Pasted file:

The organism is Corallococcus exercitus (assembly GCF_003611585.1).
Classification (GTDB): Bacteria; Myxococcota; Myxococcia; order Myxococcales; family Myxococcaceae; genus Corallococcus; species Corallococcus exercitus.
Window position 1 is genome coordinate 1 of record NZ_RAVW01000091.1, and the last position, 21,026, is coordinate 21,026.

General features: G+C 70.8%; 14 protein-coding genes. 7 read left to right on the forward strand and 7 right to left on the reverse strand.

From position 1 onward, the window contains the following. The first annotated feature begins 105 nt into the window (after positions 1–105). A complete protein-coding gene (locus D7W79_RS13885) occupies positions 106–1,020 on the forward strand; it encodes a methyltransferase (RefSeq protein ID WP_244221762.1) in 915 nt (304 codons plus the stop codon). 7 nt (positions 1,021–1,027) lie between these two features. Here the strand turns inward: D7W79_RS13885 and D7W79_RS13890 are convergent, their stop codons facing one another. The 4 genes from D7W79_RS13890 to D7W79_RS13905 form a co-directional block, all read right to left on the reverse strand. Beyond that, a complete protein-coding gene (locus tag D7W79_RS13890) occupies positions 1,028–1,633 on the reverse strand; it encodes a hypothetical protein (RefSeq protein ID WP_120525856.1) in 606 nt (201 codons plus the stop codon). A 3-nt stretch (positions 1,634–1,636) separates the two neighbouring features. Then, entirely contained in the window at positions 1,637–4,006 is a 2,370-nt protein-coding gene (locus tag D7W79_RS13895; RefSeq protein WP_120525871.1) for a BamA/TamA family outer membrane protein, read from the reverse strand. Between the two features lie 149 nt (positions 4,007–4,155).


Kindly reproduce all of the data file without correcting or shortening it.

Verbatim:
The organism is Corallococcus exercitus (assembly GCF_003611585.1).
Classification (GTDB): Bacteria; Myxococcota; Myxococcia; order Myxococcales; family Myxococcaceae; genus Corallococcus; species Corallococcus exercitus.
Window position 1 is genome coordinate 1 of record NZ_RAVW01000091.1, and the last position, 21,026, is coordinate 21,026.

General features: G+C 70.8%; 14 protein-coding genes. 7 read left to right on the forward strand and 7 right to left on the reverse strand.

From position 1 onward, the window contains the following. The first annotated feature begins 105 nt into the window (after positions 1–105). A complete protein-coding gene (locus D7W79_RS13885) occupies positions 106–1,020 on the forward strand; it encodes a methyltransferase (RefSeq protein ID WP_244221762.1) in 915 nt (304 codons plus the stop codon). 7 nt (positions 1,021–1,027) lie between these two features. Here the strand turns inward: D7W79_RS13885 and D7W79_RS13890 are convergent, their stop codons facing one another. The 4 genes from D7W79_RS13890 to D7W79_RS13905 form a co-directional block, all read right to left on the reverse strand. Beyond that, a complete protein-coding gene (locus tag D7W79_RS13890) occupies positions 1,028–1,633 on the reverse strand; it encodes a hypothetical protein (RefSeq protein ID WP_120525856.1) in 606 nt (201 codons plus the stop codon). A 3-nt stretch (positions 1,634–1,636) separates the two neighbouring features. Then, entirely contained in the window at positions 1,637–4,006 is a 2,370-nt protein-coding gene (locus tag D7W79_RS13895; RefSeq protein WP_120525871.1) for a BamA/TamA family outer membrane protein, read from the reverse strand. Between the two features lie 149 nt (positions 4,007–4,155).